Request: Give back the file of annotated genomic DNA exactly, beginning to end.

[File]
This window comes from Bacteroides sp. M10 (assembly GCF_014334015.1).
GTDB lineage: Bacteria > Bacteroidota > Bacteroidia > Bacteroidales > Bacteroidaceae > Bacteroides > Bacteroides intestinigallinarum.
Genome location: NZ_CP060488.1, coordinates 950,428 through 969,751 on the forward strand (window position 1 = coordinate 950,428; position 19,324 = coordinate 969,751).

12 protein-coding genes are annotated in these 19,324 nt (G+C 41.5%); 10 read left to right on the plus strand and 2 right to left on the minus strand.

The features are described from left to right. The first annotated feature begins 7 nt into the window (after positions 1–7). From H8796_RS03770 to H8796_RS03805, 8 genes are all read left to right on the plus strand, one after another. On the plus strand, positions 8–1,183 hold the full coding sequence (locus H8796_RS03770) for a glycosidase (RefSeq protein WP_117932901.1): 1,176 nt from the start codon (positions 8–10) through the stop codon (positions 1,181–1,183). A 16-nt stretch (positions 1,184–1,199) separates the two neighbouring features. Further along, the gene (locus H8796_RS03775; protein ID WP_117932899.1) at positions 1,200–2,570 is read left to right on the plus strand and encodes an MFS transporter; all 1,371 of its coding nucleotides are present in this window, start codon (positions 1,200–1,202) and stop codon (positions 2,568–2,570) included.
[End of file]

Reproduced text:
This window comes from Bacteroides sp. M10 (assembly GCF_014334015.1).
GTDB lineage: Bacteria > Bacteroidota > Bacteroidia > Bacteroidales > Bacteroidaceae > Bacteroides > Bacteroides intestinigallinarum.
Genome location: NZ_CP060488.1, coordinates 950,428 through 969,751 on the forward strand (window position 1 = coordinate 950,428; position 19,324 = coordinate 969,751).

12 protein-coding genes are annotated in these 19,324 nt (G+C 41.5%); 10 read left to right on the plus strand and 2 right to left on the minus strand.

The features are described from left to right. The first annotated feature begins 7 nt into the window (after positions 1–7). From H8796_RS03770 to H8796_RS03805, 8 genes are all read left to right on the plus strand, one after another. On the plus strand, positions 8–1,183 hold the full coding sequence (locus H8796_RS03770) for a glycosidase (RefSeq protein WP_117932901.1): 1,176 nt from the start codon (positions 8–10) through the stop codon (positions 1,181–1,183). A 16-nt stretch (positions 1,184–1,199) separates the two neighbouring features. Further along, the gene (locus H8796_RS03775; protein ID WP_117932899.1) at positions 1,200–2,570 is read left to right on the plus strand and encodes an MFS transporter; all 1,371 of its coding nucleotides are present in this window, start codon (positions 1,200–1,202) and stop codon (positions 2,568–2,570) included.